The very creative Pez dispenser entrance above the doorway at 8 Charles Lane
In the 1800s, the Charles Lane Mews was given the name Pig Alley due to the large number of pigs in and around the slaughterhouses close to West Street near what was then the Newgate Prison. After the prison closed in 1829, some of the warehouses and stables in the area were converted into residences. The freight depot of Beadleston & Woerz’s brewery was one such building. It was made into duplex apartments in 1977 and it is where we first found this unusual sight a few years ago–a collection of Pez dispensers lining the top of the front door of one of the townhouses.
A series of duplex townhouses on Charles Lane built in 1977
We first discovered the Pez house on Charles Lane in 2010, and it was the recent post on the little farmhouse of Charles Street that made us wonder if the Pez dispensers were still there. The townhouses, two rows of eight with small front yards and wrought iron gates, are still intact and wonderfully preserved, as is the Belgian block originally set in 1890. In stark contrast, next door to the west are a pair of Richard Meier designed glass buildings facing the Hudson River.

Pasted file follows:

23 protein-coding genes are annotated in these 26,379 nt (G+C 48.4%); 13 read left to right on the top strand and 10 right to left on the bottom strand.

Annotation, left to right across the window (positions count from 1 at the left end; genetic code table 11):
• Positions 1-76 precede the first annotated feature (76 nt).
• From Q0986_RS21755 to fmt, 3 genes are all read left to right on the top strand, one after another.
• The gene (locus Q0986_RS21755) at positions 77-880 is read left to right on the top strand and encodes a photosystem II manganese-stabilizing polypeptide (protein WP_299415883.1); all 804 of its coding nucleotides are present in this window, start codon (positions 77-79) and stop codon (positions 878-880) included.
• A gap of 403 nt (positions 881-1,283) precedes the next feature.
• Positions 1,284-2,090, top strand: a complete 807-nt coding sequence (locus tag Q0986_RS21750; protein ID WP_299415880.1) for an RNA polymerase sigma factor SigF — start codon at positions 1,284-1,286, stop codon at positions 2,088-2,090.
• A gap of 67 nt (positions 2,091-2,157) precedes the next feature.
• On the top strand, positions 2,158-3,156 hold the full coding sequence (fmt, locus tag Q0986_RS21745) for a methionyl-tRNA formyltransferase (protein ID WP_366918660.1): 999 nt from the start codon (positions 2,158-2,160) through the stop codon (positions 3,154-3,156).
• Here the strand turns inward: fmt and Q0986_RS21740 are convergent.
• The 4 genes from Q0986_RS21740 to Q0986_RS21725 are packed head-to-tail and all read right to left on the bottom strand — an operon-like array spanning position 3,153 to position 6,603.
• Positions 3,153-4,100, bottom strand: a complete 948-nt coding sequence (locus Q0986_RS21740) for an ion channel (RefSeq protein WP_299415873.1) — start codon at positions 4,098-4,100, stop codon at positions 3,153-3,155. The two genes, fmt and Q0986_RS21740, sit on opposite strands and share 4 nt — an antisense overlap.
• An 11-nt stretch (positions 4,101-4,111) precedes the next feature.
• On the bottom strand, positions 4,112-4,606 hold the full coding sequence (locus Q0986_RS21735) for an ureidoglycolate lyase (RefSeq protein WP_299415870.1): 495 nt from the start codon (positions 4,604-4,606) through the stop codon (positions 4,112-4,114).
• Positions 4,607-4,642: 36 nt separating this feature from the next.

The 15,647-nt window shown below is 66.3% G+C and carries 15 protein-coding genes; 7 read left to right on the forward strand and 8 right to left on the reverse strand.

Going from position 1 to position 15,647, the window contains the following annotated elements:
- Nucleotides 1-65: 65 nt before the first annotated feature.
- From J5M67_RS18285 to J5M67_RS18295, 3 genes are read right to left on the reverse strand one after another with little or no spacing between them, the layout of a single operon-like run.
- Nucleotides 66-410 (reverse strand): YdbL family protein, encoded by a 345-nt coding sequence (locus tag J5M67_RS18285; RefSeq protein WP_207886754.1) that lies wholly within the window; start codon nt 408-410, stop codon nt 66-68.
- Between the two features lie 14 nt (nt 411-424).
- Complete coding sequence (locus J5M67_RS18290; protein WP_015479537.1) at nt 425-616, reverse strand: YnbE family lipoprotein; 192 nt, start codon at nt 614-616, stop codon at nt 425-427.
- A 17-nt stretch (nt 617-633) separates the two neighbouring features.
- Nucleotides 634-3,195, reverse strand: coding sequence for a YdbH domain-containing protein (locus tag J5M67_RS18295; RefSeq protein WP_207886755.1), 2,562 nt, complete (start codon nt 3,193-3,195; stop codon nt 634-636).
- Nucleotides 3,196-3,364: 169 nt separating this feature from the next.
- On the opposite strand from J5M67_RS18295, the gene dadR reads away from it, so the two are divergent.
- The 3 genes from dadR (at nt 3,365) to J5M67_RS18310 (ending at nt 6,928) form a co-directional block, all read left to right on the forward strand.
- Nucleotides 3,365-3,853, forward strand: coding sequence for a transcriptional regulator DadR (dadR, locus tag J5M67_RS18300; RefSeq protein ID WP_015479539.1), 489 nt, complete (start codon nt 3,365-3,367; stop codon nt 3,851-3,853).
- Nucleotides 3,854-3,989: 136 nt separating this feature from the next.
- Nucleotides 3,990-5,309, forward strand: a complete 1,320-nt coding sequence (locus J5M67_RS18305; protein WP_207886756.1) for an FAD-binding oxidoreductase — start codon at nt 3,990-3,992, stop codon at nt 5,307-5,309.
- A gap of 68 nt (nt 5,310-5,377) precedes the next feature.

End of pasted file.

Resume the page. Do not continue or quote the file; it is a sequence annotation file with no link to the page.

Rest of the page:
The colorful mural that was on the east wall in 2010 is now gone, replaced by stucco
When we first visited this mews in 2010, there was a colorful painted brick mural on the east side. The mural is now gone and replaced by a plain stucco surface.
This plain stucco surface replaced the colorful tile mural
Our Pez house, however, was exactly the same as when we saw it last. A welcome sight and homage to those popular candy dispensers of which over 1,500 different images were made when they first came to the United States from Austria in the early 1950s. We wonder if perhaps there are 1,000 more–inside.